Cockroach Labs, the company behind the leading cloud-native distributed SQL database CockroachDB, today announced its Series F for $278 million in new funding at a valuation of $5 billion. This round brings Cockroach Labs’ total funding to $633 million. The company said the funds will be used to support its Labs’ ongoing investments in the development of their innovative and fast-growing cloud database and its continued customer growth and expansion into new markets.
According to IDC, total database management systems software is forecast to see rapid growth over the next 5 years, reaching $104.5 billion in 2025 — one of the largest and fastest-growing categories in the software market.
The rapid growth of both the database market and CockroachDB reflects a fundamental shift, as organisations across industries have transitioned to a cloud-first IT philosophy and are increasingly turning to cloud databases for new initiatives or to modernise existing systems, the company said in a release.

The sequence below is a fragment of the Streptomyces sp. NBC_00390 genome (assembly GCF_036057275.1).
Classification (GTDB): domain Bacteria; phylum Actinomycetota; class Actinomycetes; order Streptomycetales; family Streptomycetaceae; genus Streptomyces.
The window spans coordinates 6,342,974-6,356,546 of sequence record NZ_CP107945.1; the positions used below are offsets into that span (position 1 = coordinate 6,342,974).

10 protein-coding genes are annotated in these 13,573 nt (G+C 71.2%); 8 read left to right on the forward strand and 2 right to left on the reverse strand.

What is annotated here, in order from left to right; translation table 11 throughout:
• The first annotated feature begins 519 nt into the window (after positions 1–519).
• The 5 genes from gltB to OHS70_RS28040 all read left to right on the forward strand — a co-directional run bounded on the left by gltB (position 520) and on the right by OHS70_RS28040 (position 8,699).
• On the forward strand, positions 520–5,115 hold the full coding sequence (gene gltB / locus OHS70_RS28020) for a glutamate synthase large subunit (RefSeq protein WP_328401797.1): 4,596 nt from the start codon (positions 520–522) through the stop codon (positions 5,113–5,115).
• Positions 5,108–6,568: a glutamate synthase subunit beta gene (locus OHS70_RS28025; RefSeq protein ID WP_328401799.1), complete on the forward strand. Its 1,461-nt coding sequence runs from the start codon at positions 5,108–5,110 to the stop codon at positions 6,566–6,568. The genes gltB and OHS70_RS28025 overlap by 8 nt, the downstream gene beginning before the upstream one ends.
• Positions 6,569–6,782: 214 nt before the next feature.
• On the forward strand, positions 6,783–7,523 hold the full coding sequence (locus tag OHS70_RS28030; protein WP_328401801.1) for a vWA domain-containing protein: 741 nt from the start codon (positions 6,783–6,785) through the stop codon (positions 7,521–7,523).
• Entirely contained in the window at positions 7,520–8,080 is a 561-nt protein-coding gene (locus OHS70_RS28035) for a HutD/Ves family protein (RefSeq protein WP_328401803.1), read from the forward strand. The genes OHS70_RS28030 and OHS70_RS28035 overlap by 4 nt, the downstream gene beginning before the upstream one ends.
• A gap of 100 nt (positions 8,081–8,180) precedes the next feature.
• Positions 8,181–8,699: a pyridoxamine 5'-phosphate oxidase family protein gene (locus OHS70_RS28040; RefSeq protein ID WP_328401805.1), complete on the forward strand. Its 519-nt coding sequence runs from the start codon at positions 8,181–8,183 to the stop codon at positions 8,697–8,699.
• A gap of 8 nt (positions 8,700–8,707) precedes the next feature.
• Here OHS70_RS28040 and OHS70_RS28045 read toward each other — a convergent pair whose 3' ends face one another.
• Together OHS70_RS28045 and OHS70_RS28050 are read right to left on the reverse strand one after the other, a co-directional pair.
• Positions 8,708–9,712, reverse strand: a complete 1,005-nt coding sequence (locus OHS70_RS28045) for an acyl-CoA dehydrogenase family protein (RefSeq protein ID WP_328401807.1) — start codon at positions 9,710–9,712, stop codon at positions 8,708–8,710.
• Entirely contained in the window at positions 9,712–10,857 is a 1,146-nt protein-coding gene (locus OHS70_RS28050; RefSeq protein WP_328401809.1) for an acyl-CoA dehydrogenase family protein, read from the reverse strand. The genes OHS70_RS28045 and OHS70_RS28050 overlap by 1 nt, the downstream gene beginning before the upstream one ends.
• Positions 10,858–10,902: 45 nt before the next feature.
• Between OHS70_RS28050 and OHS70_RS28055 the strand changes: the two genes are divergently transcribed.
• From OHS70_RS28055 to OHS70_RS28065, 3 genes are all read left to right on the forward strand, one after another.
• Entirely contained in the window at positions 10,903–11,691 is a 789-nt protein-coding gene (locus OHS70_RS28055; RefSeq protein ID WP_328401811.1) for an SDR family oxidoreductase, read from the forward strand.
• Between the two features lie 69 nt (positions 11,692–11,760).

In addition, application development is in the midst of a shift to increasingly data-intensive applications — collecting, processing, and transacting data in real-time and at a massive scale — elevating the strategic importance of the database to the business.
The company said it has tripled its annual recurring revenue in the last year, seeing a 500% growth in cloud revenue in the last quarter alone as customers shifted spending to the transactional database-as-a-service. More than 50% of the company’s customers are now said to run their applications on the CockroachDB Dedicated fully managed cloud service.
Consumers are spending more time online than ever before and the lack of historical innovation to the database was causing pain across industries. Organisations were left grappling with how to adjust to rapidly changing consumer behaviours and demand for digital services and quickly found the bottleneck in their future growth was the database.
The company has partnerships with two of the major cloud providers, AWS and Google, and is now also a Google Cloud Run’s first database partner.